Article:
And researchers have speculated that a decline in the incidence of breast cancer in recent years is due to a decline in the use of hormone therapy after the WHI results were announced. But a cause-and-effect link is not at all clear.

"I think it's possible that declining use of hormone therapy has contributed at least a little to a decreased incidence rate, but there could be other explanations," Manson said. "There's some suggestion that the decline in breast cancer may have begun as early as 1999, which was well before there was decreasing use of hormone therapy. And there is also some evidence that mammogram screening has decreased over the past several years and that this could contribute to lower rates of detection and diagnosis of breast cancer."

That being said, combined estrogen and progestin has been linked to a risk of breast cancer after four to five years of use. It's not clear if estrogen has a similar risk.

There was some evidence in the WHI study that combination hormone therapy reduced the risk of colon cancer, but the evidence isn't enough to recommend hormones as a preventive strategy, Manson said.

Similarly, while estrogen reduces the risk of fracture and enhances bone density, this benefit would require long-term treatment. Other medications are available and should be tried first, Manson said.

Overall, the bulk of the research today, five years after the WHI, should serve to reassure younger women who may need hormone therapy to alleviate menopausal symptoms.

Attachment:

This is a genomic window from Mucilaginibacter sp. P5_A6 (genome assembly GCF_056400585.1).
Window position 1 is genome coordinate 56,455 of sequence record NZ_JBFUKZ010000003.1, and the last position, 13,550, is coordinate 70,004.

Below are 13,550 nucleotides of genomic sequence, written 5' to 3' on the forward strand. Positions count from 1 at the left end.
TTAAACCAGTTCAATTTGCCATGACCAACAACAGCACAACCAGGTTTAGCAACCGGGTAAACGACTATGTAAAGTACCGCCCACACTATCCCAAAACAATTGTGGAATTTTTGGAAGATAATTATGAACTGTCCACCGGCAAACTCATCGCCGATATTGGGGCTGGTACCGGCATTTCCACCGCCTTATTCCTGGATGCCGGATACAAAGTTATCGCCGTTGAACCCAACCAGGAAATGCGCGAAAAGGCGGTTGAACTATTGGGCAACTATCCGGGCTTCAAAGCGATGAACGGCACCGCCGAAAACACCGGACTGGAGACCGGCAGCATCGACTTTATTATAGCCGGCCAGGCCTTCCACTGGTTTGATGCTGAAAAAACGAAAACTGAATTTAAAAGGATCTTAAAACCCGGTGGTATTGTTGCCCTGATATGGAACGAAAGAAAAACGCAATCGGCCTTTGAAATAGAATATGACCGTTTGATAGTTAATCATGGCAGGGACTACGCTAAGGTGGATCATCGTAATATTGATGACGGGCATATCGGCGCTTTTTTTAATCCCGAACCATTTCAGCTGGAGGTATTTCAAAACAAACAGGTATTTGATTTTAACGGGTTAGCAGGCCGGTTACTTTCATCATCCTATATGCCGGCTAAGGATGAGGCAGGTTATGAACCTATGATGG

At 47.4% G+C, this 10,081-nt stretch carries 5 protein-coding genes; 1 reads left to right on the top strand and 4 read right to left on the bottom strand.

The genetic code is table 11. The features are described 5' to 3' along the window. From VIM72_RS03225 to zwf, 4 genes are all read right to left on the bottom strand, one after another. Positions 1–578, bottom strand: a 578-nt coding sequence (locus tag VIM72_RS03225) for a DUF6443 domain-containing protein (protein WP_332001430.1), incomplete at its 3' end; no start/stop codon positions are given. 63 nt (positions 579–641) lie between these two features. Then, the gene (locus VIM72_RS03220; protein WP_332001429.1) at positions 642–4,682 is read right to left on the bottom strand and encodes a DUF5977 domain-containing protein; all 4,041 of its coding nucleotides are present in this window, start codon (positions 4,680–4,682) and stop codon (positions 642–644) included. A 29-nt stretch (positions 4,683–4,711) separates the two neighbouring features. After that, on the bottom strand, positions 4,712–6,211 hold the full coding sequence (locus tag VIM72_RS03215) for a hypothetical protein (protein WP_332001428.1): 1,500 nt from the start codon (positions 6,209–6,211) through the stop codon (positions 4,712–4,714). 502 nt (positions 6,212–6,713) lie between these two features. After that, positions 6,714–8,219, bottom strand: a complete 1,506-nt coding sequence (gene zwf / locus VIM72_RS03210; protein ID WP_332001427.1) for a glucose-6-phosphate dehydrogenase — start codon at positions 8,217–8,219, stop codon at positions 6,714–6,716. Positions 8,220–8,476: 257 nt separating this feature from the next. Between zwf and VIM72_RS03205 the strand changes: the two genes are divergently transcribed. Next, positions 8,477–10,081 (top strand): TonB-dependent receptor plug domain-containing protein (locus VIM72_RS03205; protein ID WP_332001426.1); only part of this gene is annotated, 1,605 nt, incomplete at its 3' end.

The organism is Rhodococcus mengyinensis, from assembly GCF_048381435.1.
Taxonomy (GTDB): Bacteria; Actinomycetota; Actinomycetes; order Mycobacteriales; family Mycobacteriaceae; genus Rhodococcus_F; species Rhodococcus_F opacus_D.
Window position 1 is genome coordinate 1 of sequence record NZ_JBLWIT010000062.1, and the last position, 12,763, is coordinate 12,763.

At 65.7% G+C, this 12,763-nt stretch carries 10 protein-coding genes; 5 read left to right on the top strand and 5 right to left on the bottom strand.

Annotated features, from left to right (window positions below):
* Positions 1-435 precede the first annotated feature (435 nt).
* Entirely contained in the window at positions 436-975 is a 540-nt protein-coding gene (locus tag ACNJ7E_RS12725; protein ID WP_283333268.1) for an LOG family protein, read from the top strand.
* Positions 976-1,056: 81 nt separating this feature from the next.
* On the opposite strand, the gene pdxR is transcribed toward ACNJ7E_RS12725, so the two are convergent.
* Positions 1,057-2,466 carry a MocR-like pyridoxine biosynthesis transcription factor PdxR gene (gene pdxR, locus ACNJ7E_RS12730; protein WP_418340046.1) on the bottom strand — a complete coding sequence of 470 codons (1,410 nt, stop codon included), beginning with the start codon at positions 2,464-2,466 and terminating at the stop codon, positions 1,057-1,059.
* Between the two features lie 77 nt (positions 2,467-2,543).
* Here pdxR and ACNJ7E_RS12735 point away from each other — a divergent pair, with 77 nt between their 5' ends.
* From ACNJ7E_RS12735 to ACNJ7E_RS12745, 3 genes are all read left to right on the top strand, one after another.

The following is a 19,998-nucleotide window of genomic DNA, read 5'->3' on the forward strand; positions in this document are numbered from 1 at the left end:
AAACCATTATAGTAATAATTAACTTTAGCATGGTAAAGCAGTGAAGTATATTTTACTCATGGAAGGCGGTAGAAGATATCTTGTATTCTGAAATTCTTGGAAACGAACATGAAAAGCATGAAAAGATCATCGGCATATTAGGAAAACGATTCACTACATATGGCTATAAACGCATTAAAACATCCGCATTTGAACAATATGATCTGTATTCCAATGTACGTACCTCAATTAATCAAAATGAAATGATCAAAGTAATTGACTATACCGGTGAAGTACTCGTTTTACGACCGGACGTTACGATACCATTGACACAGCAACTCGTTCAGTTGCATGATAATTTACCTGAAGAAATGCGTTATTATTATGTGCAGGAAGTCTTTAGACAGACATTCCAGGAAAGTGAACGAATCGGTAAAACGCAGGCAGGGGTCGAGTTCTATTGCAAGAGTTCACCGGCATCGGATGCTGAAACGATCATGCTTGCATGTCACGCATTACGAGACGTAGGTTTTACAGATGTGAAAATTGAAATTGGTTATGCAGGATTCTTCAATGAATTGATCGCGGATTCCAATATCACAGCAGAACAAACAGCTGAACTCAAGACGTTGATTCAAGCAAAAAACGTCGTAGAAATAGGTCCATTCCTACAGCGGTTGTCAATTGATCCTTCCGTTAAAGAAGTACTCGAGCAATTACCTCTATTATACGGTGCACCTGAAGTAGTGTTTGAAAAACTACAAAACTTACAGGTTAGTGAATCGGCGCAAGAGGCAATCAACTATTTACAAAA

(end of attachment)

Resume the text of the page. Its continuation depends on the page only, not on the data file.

"The most important reason to go on hormone therapy is for menopausal symptoms," said Dr. Nieca Goldberg, medical director of the Women's Health Program at New York University Medical Center and associate professor of medicine at New York University School of Medicine. "Younger women who need to go on hormone therapy for this reason can relax. But hormone therapy should never be given to women with cardiovascular disease."

Manson added: "I don't think that hormone therapy should be started or continued for the express purpose of preventing cardiac disease or other chronic diseases, because there are known risks. However, this is very different from the situation in a recently menopausal woman who has moderate to severe hot flashes and night sweats which interfere with sleep and quality of life. Hormone therapy is known to be the most effective treatment for menopausal symptoms. It's still a very appropriate short-term treatment, but we still recommend using the lowest effective dose for the shortest duration of time necessary."

More information

Visit the U.S. National Library of Medicine for more on hormone replacement therapy.

SOURCES: July 11, 2007, teleconference with JoAnn Manson, M.D., chief, division of preventive medicine, Brigham and Women's Hospital, Boston, and Nieca Goldberg, M.D., medical director of the Women's Health Program at New York University Medical Center, and associate professor of medicine at New York University School of Medicine, New York City

Last Updated: